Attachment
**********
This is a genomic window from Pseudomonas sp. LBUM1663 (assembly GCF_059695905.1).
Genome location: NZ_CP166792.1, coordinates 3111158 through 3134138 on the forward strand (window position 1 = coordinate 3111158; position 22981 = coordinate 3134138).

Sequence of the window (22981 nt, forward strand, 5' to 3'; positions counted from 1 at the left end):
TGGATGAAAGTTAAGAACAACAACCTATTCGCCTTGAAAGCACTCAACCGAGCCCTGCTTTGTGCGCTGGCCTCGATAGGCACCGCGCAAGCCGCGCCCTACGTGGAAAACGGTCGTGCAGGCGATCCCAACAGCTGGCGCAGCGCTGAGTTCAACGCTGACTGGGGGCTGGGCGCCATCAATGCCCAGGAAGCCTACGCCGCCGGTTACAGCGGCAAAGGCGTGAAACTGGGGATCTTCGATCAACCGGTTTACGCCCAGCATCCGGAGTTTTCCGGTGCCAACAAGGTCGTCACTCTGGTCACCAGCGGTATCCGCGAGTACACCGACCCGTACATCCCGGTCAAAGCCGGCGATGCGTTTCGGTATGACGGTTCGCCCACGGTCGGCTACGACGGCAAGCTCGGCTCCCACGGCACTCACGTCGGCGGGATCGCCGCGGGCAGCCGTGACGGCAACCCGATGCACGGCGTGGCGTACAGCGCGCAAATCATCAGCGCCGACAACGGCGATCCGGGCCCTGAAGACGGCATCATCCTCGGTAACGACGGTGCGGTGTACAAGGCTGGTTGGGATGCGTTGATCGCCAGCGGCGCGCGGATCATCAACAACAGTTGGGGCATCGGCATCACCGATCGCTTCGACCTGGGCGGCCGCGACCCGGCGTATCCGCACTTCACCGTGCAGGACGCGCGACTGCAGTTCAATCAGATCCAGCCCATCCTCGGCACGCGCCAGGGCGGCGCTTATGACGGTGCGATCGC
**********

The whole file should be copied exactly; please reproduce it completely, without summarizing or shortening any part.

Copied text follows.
This is a genomic window from Pseudomonas sp. LBUM1663 (assembly GCF_059695905.1).
Genome location: NZ_CP166792.1, coordinates 3111158 through 3134138 on the forward strand (window position 1 = coordinate 3111158; position 22981 = coordinate 3134138).

Sequence of the window (22981 nt, forward strand, 5' to 3'; positions counted from 1 at the left end):
TGGATGAAAGTTAAGAACAACAACCTATTCGCCTTGAAAGCACTCAACCGAGCCCTGCTTTGTGCGCTGGCCTCGATAGGCACCGCGCAAGCCGCGCCCTACGTGGAAAACGGTCGTGCAGGCGATCCCAACAGCTGGCGCAGCGCTGAGTTCAACGCTGACTGGGGGCTGGGCGCCATCAATGCCCAGGAAGCCTACGCCGCCGGTTACAGCGGCAAAGGCGTGAAACTGGGGATCTTCGATCAACCGGTTTACGCCCAGCATCCGGAGTTTTCCGGTGCCAACAAGGTCGTCACTCTGGTCACCAGCGGTATCCGCGAGTACACCGACCCGTACATCCCGGTCAAAGCCGGCGATGCGTTTCGGTATGACGGTTCGCCCACGGTCGGCTACGACGGCAAGCTCGGCTCCCACGGCACTCACGTCGGCGGGATCGCCGCGGGCAGCCGTGACGGCAACCCGATGCACGGCGTGGCGTACAGCGCGCAAATCATCAGCGCCGACAACGGCGATCCGGGCCCTGAAGACGGCATCATCCTCGGTAACGACGGTGCGGTGTACAAGGCTGGTTGGGATGCGTTGATCGCCAGCGGCGCGCGGATCATCAACAACAGTTGGGGCATCGGCATCACCGATCGCTTCGACCTGGGCGGCCGCGACCCGGCGTATCCGCACTTCACCGTGCAGGACGCGCGACTGCAGTTCAATCAGATCCAGCCCATCCTCGGCACGCGCCAGGGCGGCGCTTATGACGGTGCGATCGC